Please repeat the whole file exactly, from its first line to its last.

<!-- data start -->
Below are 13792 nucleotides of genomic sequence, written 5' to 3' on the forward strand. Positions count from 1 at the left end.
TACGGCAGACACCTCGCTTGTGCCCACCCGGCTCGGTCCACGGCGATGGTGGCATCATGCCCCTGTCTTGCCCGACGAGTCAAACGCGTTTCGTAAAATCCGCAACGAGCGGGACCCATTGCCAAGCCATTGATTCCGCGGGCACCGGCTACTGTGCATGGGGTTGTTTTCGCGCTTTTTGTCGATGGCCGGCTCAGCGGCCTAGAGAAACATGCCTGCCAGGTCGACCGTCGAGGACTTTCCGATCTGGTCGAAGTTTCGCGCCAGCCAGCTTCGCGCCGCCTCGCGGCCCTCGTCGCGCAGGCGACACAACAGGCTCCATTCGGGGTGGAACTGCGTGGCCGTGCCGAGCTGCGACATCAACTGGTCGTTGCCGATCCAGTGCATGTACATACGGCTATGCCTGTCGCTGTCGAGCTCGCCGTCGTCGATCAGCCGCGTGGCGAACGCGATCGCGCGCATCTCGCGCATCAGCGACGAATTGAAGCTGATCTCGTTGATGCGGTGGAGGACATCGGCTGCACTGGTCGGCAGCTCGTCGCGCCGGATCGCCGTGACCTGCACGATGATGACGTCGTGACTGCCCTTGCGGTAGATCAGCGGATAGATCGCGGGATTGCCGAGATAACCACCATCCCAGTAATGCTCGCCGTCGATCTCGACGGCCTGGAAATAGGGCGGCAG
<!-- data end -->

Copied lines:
Below are 13792 nucleotides of genomic sequence, written 5' to 3' on the forward strand. Positions count from 1 at the left end.
TACGGCAGACACCTCGCTTGTGCCCACCCGGCTCGGTCCACGGCGATGGTGGCATCATGCCCCTGTCTTGCCCGACGAGTCAAACGCGTTTCGTAAAATCCGCAACGAGCGGGACCCATTGCCAAGCCATTGATTCCGCGGGCACCGGCTACTGTGCATGGGGTTGTTTTCGCGCTTTTTGTCGATGGCCGGCTCAGCGGCCTAGAGAAACATGCCTGCCAGGTCGACCGTCGAGGACTTTCCGATCTGGTCGAAGTTTCGCGCCAGCCAGCTTCGCGCCGCCTCGCGGCCCTCGTCGCGCAGGCGACACAACAGGCTCCATTCGGGGTGGAACTGCGTGGCCGTGCCGAGCTGCGACATCAACTGGTCGTTGCCGATCCAGTGCATGTACATACGGCTATGCCTGTCGCTGTCGAGCTCGCCGTCGTCGATCAGCCGCGTGGCGAACGCGATCGCGCGCATCTCGCGCATCAGCGACGAATTGAAGCTGATCTCGTTGATGCGGTGGAGGACATCGGCTGCACTGGTCGGCAGCTCGTCGCGCCGGATCGCCGTGACCTGCACGATGATGACGTCGTGACTGCCCTTGCGGTAGATCAGCGGATAGATCGCGGGATTGCCGAGATAACCACCATCCCAGTAATGCTCGCCGTCGATCTCGACGGCCTGGAAATAGGGCGGCAG